(TOPEKA, Kan.) — Money is the number one thing the Lottery Review Board looked at when considering a casino for Sumner County. Wednesday in a six to one vote, review board members chose a Mulvane casino, the Kansas Star casino by Peninsula Gaming.
Review board chairman Matt All says it was a tough decision because both proposals were well done and would have benefited Sumner County. But the review board was designed by lawmakers to consider three things, revenue, tourism and what is in the best interest of Kansas. Board member Jack Brier says unfortunately what's in the best interest of the state is not in the best interest of Sumner County.
Global Gaming proposed the WinSpirit Casino at the Wellington exit of the turnpike. Board members say they had to rely on the research showing a casino at Wellington would generate less money than a casino at Mulvane. One report says that when all of the phases are complete, the Kansas Star would make $53 million more a year than the WinSpirit. All says bottom line, the Kansas Lottery negotiated a better contract with Kansas Star. He says the state gets a better cut and the facility will be up and running sooner. He says those are things he could not ignore.
Those who supported the WinSpirit casino say they can't ignore the review boards decision. Sumner County Counselor Jack Potucek says although the county officials feel Global is the better choice and better for the county, they will now support Kansas Star. "Obviously we're going to work hard to make this casino a success for Sumner County. It's imperative it go forward and be successful," Potucek said.
CEO of Peninsula Gaming Brent Stevens say they don't want to divide the communities. He says the review boards decision means they're expected to spend $260 million over the next five years. He says although this contract has been awarded before, they will complete the project. "There has not been a project we've said we'd build that we've backed out of. In fact it's opened on time, on budget and to the pride of the community," Stevens said. One perk Peninsula plans to provide to the county is scholarship money. Every student who graduates from a high school in Sumner County will be eligible for a $1,000 scholarship for college.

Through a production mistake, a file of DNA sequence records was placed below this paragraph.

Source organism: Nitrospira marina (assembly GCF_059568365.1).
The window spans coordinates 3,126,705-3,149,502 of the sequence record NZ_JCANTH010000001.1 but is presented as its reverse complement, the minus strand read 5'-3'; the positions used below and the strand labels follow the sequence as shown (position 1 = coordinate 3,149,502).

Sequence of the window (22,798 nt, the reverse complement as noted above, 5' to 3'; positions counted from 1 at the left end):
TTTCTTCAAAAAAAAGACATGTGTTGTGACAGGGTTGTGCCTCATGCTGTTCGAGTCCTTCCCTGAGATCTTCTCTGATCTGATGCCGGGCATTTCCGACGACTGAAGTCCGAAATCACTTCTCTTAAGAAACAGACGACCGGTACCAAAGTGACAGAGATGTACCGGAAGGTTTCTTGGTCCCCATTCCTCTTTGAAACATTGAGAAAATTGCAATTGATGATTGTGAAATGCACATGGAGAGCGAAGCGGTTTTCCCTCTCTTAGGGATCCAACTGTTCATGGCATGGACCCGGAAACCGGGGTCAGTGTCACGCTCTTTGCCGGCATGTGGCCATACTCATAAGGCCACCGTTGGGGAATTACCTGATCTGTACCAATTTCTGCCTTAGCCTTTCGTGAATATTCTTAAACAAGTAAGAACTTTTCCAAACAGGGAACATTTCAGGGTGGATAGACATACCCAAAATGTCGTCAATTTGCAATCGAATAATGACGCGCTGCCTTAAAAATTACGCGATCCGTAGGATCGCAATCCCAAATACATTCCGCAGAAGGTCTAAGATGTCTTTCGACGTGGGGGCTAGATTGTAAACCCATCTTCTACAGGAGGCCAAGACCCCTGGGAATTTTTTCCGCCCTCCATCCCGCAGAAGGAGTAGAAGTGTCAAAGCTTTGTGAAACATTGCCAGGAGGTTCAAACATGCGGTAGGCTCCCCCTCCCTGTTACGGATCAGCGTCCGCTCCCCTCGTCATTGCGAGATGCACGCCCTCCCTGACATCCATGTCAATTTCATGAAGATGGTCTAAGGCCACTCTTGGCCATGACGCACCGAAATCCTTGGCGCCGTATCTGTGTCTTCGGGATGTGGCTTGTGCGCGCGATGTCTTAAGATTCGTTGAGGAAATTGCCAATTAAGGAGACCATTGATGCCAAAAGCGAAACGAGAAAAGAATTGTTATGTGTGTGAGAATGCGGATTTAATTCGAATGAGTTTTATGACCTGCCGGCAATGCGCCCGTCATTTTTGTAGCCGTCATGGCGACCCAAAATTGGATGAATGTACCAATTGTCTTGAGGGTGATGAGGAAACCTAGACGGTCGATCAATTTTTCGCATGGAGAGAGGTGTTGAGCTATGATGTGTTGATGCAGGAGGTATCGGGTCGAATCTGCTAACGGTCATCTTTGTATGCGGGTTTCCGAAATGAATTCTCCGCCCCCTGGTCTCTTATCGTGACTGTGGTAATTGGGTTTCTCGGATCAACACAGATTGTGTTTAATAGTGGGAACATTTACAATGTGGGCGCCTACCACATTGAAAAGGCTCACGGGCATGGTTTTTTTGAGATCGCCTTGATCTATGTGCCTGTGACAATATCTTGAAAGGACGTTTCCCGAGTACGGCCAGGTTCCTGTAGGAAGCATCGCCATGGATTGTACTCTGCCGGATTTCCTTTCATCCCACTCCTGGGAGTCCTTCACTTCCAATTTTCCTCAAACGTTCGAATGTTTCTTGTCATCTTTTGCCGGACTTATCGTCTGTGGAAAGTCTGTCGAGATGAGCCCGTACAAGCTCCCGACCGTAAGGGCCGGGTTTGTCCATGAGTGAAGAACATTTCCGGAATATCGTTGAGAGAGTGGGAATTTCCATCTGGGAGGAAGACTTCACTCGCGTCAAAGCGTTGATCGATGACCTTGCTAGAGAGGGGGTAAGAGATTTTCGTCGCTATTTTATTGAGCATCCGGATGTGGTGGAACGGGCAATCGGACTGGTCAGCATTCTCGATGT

An issue hanging over Stevens and his Chief Operating Officer Jonathan Swain is misdemeanor charges in Iowa. The two were charged for making illegal campaign contributions to the governor's race there. Stevens denies any wrong doing and says things will be cleared up in court. However, if the misdemeanor charge becomes a legal issue with the Kansas Lottery, Stevens and Swain will step aside. He says the misdemeanor will not impact the future of the Kanasas Star. He says there are other people in place that can take over and continue the project if necessary.
If Peninsula passes the background checks done by the Kansas Racing and Gaming Commission, it plans to break ground in early 2011. The contract calls for an interim casino to be open by early 2012. The interim casino will eventually be turned into the event center. In January 2013, the permanent casino will open along with 150 hotel rooms. By 2015, another 150 hotel rooms along with additional gaming amenities and an equestrian event center will open.